The coronavirus pandemic has caused the closure and cancellation of many events, including gigs, clubs, and raves in the UK’s vibrant music scene, as well as planned exhibitions by museums and galleries across the world. Now, after months of lockdown, the Design Museum in London has reopened with its rescheduled exhibition, ‘Electronic: From Kraftwerk to The Chemical Brothers’.

Review blog IanVisits.co.uk notes that the museum has provided the atmosphere, lighting, and thumping music to evoke memories of those missing dancing the night away, and giving a history that goes back further than, and also beyond, the headliners Kraftwerk and The Chemical Brothers.

As with Jazz and Rock music, electronic music has now been around long enough to have matured and gathered enough history to warrant a museum exhibition, which is also ironic considering the genre, even as far back as Kraftwerk in 1970, is associated with ‘the future’.

Tim Marlow, Chief Executive and Director of the Design Museum said it was “A powerful statement about creative freedom across music, art, technology and design, which will be celebrating what many of us have missed the most during the lockdown; and a reminder that a lot of work is still needed to get vast areas of the cultural sector to open again.”

The original exhibition concept is by the Philharmonie de Paris – Musée de la Musique, exploring the hypnotic world of electronic music, from its origins to its futuristic dreams.

The London edition of the exhibition features the premiere of electronic music pioneers The Chemical Brothers’ fantastic sensory vision, produced by creative studio Smith & Lyall, which includes the stunning visuals for the Grammy Award-winning track ‘Got to Keep On’.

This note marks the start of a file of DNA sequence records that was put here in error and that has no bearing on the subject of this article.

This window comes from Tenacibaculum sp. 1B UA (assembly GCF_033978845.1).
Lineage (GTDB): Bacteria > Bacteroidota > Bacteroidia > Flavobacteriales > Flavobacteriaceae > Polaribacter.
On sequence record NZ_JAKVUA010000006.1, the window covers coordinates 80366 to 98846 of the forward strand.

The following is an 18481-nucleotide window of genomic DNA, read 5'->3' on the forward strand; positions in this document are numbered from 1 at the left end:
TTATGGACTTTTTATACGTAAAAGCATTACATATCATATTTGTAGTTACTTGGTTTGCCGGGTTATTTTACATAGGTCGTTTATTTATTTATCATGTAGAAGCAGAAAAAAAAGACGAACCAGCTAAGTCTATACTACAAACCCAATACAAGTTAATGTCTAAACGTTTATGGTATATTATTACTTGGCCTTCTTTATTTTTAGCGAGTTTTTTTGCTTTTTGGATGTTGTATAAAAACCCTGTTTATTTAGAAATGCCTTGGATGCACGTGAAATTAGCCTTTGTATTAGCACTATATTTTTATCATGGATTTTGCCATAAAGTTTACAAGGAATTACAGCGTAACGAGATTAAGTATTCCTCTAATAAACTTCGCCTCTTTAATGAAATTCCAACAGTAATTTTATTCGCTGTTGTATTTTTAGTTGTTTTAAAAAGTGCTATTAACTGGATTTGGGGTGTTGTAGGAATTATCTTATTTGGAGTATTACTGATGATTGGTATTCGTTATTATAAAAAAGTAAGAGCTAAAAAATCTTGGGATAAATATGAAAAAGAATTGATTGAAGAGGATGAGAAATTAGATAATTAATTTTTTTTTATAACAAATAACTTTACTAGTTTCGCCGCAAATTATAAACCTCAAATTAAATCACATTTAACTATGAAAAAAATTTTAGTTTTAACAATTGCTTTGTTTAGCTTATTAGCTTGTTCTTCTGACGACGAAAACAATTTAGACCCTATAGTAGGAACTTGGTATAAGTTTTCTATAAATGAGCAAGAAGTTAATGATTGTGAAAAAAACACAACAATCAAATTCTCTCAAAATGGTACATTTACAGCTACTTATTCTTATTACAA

Credit is due to the Design Museum for bringing the club experience to the exhibition, as it helps transport visitors through the ages of the electronic music landscape, such as the associated art, design, technology, and photography.

There’s an opportunity to celebrate 50 years of German electronic music pioneers Kraftwerk with their 3D show, or clubbers can travel to the dance floors of Detroit, Chicago, Paris, Berlin, as well as the ever-popular dance scene in the UK.

The exhibition is packed full with over 400 objects from dance music luminaries such as Detroit techno legends Kevin Saunderson, Juan Atkins, Jeff Mills and Richie Hawtin, “Godfather of House Music” Frankie Knuckles, Haçienda designer Ben Kelly and the extreme visual world created by Weirdcore for Aphex Twin’s ‘Collapse’.

Legendary designer Peter Saville CBE provides examples of the graphics he has created for the UK scene, history-making record labels, and a vast collection of posters and flyers dedicated to famous and infamous club nights and venues.

There is a collection of photographs dating back to the beginning of the scene, from Tina Paul’s animated yet tender portraits of queer clubbing, or Andreas Gursky’s panoramas of hundreds of ravers, evoking a recent nostalgia for the days before COVID-19.

The exhibition is all accompanied to a genre-spanning soundtrack from French DJ and music producer Laurent Garnier, who created it specifically for the Design Museum.

‘Electronic: From Kraftwerk to The Chemical Brothers’ is at the Design Museum, London, until 14 February 2021.

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